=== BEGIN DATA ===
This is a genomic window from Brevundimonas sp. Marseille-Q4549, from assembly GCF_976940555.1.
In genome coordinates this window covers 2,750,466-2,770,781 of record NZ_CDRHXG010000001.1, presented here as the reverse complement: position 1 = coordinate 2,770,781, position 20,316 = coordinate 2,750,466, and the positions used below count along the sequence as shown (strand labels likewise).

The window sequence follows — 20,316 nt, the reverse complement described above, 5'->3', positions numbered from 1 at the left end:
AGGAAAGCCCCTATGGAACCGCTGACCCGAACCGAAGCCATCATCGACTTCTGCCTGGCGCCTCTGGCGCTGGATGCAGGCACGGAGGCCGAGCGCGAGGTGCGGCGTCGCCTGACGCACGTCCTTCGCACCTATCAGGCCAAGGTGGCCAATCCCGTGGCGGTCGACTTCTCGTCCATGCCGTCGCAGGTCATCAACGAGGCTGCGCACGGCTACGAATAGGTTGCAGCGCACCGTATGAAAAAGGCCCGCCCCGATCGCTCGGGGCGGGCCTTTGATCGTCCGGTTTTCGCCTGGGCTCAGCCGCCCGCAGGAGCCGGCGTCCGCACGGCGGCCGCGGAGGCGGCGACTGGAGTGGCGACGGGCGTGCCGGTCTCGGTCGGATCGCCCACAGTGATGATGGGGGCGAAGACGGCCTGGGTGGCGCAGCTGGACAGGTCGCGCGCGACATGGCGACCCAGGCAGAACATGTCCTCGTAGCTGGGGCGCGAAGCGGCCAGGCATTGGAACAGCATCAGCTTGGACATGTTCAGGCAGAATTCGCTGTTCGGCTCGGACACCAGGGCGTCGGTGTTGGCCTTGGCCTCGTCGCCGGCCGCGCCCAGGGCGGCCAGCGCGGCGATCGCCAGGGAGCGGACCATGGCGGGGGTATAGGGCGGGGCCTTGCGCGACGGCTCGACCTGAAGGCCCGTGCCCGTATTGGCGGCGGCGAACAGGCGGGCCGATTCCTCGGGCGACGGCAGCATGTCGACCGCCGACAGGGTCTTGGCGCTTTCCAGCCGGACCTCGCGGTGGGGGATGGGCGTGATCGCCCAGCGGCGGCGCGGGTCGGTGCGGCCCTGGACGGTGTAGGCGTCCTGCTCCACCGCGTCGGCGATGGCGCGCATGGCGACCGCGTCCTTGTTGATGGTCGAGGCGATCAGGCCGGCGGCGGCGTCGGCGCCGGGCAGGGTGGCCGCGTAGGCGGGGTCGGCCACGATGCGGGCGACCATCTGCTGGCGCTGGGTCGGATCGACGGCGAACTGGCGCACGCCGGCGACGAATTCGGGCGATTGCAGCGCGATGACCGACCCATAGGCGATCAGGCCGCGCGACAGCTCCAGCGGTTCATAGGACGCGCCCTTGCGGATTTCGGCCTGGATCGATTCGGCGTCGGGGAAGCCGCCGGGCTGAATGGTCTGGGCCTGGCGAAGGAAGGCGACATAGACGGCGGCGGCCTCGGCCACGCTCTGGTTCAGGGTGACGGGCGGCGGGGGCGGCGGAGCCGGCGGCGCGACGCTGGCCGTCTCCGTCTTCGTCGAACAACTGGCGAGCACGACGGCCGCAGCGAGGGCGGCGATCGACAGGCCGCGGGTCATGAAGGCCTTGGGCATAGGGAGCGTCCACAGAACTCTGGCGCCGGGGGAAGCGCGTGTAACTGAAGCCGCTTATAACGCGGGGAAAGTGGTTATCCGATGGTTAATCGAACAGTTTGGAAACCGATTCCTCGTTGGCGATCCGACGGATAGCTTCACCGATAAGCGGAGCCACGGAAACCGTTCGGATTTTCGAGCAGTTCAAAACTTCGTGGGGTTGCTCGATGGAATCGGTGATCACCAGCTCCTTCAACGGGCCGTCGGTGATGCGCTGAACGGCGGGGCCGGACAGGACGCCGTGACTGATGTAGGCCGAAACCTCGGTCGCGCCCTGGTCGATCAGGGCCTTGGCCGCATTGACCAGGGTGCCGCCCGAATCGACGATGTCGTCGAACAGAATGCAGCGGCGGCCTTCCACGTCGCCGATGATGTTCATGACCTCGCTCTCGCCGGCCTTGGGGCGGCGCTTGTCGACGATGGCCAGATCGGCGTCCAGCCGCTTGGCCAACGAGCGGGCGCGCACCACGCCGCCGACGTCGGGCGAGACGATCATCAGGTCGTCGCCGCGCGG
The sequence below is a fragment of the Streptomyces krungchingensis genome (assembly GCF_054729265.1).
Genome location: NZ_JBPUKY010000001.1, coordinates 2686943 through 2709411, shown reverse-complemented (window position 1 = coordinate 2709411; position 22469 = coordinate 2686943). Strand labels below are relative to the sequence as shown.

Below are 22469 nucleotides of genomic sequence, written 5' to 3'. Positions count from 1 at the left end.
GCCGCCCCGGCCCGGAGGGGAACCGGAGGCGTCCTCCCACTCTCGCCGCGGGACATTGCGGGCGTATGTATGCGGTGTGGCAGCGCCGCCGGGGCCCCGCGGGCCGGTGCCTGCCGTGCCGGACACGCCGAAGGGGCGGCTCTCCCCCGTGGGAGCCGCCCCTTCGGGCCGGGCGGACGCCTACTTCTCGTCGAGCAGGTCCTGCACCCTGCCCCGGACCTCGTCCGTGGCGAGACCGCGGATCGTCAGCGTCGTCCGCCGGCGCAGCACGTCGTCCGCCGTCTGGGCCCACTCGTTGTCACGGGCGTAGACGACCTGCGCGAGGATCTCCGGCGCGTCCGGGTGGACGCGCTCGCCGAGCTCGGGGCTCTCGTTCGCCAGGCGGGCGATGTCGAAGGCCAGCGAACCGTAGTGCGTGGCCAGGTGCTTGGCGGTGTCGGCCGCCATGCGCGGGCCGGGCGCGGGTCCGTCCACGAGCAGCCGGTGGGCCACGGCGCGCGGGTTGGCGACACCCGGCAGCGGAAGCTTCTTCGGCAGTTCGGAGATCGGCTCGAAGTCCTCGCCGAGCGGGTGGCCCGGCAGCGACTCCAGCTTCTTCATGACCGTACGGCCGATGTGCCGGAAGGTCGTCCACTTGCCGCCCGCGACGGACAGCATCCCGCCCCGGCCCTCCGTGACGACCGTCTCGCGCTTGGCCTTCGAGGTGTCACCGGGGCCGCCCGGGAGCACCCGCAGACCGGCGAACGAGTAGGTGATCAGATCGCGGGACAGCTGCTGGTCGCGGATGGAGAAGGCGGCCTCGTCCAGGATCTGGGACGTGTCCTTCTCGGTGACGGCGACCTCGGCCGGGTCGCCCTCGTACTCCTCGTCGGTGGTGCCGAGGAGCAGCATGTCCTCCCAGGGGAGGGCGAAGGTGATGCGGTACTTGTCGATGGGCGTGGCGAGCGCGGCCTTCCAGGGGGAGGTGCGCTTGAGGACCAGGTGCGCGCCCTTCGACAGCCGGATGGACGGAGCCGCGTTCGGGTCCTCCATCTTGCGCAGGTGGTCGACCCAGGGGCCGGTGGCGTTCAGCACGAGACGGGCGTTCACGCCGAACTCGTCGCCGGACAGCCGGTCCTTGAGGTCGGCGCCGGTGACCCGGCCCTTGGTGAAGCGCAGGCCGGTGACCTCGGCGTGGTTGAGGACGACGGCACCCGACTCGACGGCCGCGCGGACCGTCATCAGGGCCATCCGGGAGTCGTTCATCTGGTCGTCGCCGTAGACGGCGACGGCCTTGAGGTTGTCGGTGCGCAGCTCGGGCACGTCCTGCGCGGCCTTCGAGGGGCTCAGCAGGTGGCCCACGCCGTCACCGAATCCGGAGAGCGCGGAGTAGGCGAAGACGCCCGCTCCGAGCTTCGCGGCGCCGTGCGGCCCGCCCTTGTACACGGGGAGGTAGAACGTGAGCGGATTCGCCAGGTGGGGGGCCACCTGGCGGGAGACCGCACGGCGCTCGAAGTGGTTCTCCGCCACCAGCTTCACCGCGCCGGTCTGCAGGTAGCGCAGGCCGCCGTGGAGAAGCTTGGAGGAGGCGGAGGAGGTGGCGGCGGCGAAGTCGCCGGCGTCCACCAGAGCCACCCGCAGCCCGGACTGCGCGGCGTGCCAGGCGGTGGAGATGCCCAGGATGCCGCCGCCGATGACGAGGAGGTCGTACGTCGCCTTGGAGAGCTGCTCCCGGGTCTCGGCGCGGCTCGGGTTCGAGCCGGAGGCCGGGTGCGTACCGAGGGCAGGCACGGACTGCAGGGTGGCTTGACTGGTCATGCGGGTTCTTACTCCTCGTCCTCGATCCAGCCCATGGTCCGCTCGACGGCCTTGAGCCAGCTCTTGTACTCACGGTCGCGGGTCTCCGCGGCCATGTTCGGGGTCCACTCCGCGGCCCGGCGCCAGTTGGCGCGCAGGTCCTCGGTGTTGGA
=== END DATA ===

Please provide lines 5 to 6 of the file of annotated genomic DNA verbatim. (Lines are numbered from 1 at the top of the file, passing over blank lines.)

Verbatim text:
The sequence below is a fragment of the Streptomyces krungchingensis genome (assembly GCF_054729265.1).
Genome location: NZ_JBPUKY010000001.1, coordinates 2686943 through 2709411, shown reverse-complemented (window position 1 = coordinate 2709411; position 22469 = coordinate 2686943). Strand labels below are relative to the sequence as shown.